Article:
Following Training’s Online Learning Conference in New Orleans in September, 50 Innovations in Training (IIT) pioneers embarked on an expedition through real time and virtual space to collaboratively imagine, experience, and create the future of learning.
During the Imagine phase, our pioneers explored how our perceptions differ widely as human beings and how tapping into this diversity is the key to creativity. As we thoughtfully tasted wines from around the world; dined on deliciously defiant street food that blended Caribbean, Thai, and New Orleans cuisine; and enjoyed local music that magically mingled the distinct sounds of saxophone, tuba, and guitar, we learned that the importance of remaining open to possibilities and improvising around them is the secret to collaborative co-creation.
We then applied organization network analysis to balance creativity and execution in forming our teams. During the Explore phase, our expedition teams visited many destinations, where they:
- Immersed themselves in virtual and augmented reality
- Engaged in a virtual simulation, where they captained (and sometimes crashed) a huge ship navigating the Mississippi River
- Experienced what it is like to work as a team in an emergency room to save a life
- Embarked on a design adventure, where they learned how to integrate game dynamics to make learning more engaging, memorable, and fun
During the Create phase of our expedition, we formed design teams and applied a human-centered design approach to build a brilliant future for a specific learner faced with very real challenges. The design teams worked to: empathize with their learner; understand their learner’s needs; apply what they learned about the future of learning; and build prototypes that creatively addressed their learner’s needs.
6 INNOVATION INSIGHTS
Throughout the 44 hours spent on this expedition, our 50 pioneers diligently logged their most powerful insights in their learning journal. Here is a synthesis of these insights curated into six important “ahas”:
1. Virtual is for real! Virtual and augmented reality is approachable, affordable, and doable. You can create your own virtual content and experiment with it for very little money. There is no excuse not to try it. Off-the-shelf applications such as presentation skills or stress management are a great place to start.
2. It is not about the technology. Virtual and augmented reality can bridge distance and immerse you in new and amazing places. However, the key to success is finding an application where immersion is critical to the learning experience and where the technology uniquely and specifically addresses a business objective or learning need.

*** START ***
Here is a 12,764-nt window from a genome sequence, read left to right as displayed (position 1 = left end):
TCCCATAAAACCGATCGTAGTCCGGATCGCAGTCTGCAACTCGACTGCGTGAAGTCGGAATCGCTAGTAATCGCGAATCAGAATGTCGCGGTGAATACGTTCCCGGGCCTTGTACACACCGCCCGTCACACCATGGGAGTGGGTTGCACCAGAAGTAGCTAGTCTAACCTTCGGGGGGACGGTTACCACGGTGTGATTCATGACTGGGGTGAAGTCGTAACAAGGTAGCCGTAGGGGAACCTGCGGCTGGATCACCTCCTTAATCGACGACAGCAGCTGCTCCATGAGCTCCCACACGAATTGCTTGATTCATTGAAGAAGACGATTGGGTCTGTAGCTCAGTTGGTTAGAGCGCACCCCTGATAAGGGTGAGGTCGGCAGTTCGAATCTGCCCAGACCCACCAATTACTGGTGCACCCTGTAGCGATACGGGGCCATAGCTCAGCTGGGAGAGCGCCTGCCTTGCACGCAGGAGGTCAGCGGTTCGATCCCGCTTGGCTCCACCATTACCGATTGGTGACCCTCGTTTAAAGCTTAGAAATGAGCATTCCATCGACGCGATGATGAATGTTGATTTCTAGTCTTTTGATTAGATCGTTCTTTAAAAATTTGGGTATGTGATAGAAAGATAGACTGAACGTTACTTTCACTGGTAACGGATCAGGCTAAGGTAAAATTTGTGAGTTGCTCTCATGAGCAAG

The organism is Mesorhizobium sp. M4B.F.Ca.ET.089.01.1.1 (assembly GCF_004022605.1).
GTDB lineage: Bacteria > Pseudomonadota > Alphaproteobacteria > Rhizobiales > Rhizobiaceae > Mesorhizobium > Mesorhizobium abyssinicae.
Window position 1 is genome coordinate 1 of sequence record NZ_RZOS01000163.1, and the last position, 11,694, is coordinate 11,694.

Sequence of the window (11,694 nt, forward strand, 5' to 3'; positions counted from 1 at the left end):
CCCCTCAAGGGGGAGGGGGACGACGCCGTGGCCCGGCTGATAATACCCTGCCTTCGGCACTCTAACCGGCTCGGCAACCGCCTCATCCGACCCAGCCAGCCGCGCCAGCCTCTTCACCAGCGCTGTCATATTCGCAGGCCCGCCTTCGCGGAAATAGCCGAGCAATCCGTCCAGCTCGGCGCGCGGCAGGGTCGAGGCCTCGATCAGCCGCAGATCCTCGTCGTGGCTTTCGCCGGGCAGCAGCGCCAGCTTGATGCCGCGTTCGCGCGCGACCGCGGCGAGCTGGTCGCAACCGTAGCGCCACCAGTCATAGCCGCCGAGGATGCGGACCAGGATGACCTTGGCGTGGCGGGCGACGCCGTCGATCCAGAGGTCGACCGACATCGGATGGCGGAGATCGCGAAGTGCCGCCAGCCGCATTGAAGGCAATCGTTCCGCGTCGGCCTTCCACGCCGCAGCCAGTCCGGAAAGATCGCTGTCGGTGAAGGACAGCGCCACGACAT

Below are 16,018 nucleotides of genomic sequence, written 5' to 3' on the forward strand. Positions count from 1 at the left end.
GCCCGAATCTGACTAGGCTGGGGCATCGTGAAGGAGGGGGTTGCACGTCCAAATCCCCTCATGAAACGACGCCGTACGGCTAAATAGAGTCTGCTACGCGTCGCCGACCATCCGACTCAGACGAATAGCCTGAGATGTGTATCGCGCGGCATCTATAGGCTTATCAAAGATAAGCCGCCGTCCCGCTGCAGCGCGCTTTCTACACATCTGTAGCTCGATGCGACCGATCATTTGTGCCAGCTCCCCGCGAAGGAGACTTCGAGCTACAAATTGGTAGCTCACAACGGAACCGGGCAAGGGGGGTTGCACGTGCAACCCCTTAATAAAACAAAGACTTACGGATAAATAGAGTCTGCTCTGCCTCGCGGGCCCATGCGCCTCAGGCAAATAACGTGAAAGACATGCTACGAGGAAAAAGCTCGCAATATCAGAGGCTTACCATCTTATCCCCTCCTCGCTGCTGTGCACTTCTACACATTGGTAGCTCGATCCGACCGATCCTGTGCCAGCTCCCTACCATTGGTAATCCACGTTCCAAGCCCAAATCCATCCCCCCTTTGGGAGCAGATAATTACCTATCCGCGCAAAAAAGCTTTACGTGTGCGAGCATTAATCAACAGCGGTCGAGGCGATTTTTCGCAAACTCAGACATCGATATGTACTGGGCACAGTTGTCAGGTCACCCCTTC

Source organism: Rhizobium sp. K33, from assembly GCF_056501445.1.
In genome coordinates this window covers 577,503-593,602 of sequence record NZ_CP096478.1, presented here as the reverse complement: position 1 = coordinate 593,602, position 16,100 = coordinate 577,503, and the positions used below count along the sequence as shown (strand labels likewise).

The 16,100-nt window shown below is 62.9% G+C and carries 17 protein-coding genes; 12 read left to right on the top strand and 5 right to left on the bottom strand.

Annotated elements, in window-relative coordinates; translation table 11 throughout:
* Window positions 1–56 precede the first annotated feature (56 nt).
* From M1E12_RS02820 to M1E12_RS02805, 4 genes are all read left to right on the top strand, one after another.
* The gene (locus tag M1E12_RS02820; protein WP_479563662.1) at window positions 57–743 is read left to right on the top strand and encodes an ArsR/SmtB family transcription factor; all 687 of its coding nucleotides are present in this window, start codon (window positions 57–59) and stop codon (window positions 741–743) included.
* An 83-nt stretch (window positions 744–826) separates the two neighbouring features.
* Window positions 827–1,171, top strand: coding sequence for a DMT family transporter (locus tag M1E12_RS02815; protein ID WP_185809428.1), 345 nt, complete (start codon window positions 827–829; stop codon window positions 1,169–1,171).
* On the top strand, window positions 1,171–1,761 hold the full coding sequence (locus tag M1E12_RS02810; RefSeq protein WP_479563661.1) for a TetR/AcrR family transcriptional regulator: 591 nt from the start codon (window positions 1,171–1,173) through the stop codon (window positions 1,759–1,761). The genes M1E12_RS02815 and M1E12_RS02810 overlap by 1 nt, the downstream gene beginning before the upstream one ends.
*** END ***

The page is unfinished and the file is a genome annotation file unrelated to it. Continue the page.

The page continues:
3. It is about the experience. Virtual and augmented reality give new meaning to walking a mile in someone else’s shoes. They can drive engagement and allow learners to shift their perspectives and open their minds. It requires creating an authentic immersive experience that makes the learning stick.
4. It requires empathic design. In designing physical or virtual learning experiences, it is critical to focus on designing for the learner, not for the funder. Developing a persona for your learners, empathizing with their needs and desires, and building a narrative of the challenges they face are all crucial components of the experiential learning design process.
5. It all hinges on the debrief. The debrief of any physical or virtual learning experience is the most important part of the learning process. Providing the opportunity for participants to reflect on their experience and link it back to the learning objectives through facilitated or peer discussion is where the real return on investment lies with this kind of learning.
6. Do sweat the small stuff. Immersive experiences, both physical and virtual, require lots of advance preparation. The robustness of the narratives and scenarios are as important as the reliability and ease of use of the technology. Making the on-ramp to the immersive learning experience as painless as possible is critical to ensuring broad adoption.
It is my sincere hope that the collective wisdom of these IIT pioneers will motivate you to experiment with immersive experiential learning within your organization—not tomorrow but today.
Tony O’Driscoll is global head of DukeCE Labs, whose purpose is to discover what’s next for leadership development by experimenting with new methodologies, approaches, and technologies to uncover where leverage lies in building the leadership system capabilities required to survive and thrive in an increasingly complex world.